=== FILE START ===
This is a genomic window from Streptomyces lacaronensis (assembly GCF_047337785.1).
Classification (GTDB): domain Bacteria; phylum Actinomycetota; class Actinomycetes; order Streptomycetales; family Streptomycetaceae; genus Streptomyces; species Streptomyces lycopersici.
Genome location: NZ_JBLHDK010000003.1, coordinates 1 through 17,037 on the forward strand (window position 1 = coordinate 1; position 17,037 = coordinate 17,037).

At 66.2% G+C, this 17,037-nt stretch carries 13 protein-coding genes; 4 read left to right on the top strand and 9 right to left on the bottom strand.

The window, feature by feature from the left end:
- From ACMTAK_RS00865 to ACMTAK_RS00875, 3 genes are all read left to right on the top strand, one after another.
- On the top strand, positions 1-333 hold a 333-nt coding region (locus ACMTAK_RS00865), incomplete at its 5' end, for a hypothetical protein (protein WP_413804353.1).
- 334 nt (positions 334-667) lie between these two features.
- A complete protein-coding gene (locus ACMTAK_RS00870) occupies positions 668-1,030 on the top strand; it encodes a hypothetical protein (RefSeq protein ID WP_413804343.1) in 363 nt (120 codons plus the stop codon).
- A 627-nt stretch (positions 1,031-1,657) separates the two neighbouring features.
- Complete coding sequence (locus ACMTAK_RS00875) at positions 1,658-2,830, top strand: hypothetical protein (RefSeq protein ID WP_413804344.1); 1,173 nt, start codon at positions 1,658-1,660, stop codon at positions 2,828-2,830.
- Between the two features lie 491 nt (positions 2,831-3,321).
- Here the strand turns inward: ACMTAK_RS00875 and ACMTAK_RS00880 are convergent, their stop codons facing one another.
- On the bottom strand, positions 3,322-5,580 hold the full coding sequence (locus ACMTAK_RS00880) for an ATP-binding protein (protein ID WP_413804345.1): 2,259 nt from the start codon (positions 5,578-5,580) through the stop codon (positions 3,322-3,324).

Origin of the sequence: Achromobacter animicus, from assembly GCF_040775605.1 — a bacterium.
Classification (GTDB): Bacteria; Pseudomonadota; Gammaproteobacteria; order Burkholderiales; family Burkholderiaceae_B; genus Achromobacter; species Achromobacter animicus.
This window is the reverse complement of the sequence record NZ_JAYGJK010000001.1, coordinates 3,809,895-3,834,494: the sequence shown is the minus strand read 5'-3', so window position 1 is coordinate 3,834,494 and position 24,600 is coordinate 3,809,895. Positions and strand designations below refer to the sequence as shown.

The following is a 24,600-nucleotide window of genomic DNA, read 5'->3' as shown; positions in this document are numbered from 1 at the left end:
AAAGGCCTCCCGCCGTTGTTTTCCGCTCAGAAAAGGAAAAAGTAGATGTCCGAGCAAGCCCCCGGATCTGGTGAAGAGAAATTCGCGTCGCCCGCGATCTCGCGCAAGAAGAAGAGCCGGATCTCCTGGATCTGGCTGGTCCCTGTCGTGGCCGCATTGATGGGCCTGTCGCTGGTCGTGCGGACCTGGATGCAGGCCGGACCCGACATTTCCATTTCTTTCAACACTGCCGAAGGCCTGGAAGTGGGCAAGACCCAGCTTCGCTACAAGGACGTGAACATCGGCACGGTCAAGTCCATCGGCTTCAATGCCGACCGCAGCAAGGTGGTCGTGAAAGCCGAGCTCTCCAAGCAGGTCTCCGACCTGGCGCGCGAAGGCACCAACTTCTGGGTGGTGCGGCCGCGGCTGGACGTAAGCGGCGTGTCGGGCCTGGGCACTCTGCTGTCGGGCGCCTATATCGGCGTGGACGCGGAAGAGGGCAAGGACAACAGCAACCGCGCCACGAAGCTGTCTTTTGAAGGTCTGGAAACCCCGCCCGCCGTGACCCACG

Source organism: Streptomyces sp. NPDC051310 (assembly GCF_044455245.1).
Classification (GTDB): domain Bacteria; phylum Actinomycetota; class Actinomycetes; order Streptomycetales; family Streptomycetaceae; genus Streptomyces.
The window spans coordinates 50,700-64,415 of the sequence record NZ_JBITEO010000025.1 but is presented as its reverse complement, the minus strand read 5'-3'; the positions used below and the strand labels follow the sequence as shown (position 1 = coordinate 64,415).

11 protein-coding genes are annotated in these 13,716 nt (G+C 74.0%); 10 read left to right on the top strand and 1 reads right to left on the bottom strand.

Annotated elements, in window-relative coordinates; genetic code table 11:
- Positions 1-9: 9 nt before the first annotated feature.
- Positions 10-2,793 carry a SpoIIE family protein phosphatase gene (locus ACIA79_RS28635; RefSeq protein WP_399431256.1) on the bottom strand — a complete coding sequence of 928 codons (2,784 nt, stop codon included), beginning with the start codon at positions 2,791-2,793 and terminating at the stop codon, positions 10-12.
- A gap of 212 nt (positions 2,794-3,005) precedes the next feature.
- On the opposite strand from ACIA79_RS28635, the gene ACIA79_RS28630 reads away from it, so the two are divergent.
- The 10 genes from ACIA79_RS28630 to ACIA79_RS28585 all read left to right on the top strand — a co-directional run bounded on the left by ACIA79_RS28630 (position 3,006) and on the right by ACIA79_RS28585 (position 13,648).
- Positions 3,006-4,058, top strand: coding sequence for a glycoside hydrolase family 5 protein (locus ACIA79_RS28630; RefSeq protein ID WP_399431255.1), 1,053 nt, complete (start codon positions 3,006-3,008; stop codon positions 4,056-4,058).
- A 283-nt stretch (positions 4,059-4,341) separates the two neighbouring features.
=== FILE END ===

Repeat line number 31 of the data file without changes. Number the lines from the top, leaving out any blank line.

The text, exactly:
- A 283-nt stretch (positions 4,059-4,341) separates the two neighbouring features.